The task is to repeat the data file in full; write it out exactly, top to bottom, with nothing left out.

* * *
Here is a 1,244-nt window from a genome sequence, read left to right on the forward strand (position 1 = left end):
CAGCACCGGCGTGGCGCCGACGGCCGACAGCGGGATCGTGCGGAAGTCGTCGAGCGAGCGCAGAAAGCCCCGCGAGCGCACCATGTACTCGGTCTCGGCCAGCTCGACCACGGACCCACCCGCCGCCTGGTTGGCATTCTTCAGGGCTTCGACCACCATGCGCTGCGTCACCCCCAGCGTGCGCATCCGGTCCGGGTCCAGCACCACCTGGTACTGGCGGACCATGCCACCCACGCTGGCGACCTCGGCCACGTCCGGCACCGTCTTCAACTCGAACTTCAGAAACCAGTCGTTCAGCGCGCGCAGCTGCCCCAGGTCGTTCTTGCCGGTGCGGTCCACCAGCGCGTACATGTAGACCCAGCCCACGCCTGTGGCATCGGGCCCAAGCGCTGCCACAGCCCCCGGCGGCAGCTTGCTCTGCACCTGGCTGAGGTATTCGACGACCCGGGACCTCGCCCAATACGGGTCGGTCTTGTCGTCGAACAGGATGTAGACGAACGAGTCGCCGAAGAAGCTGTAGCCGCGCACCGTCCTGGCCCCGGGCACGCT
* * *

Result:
Here is a 1,244-nt window from a genome sequence, read left to right on the forward strand (position 1 = left end):
CAGCACCGGCGTGGCGCCGACGGCCGACAGCGGGATCGTGCGGAAGTCGTCGAGCGAGCGCAGAAAGCCCCGCGAGCGCACCATGTACTCGGTCTCGGCCAGCTCGACCACGGACCCACCCGCCGCCTGGTTGGCATTCTTCAGGGCTTCGACCACCATGCGCTGCGTCACCCCCAGCGTGCGCATCCGGTCCGGGTCCAGCACCACCTGGTACTGGCGGACCATGCCACCCACGCTGGCGACCTCGGCCACGTCCGGCACCGTCTTCAACTCGAACTTCAGAAACCAGTCGTTCAGCGCGCGCAGCTGCCCCAGGTCGTTCTTGCCGGTGCGGTCCACCAGCGCGTACATGTAGACCCAGCCCACGCCTGTGGCATCGGGCCCAAGCGCTGCCACAGCCCCCGGCGGCAGCTTGCTCTGCACCTGGCTGAGGTATTCGACGACCCGGGACCTCGCCCAATACGGGTCGGTCTTGTCGTCGAACAGGATGTAGACGAACGAGTCGCCGAAGAAGCTGTAGCCGCGCACCGTCCTGGCCCCGGGCACGCT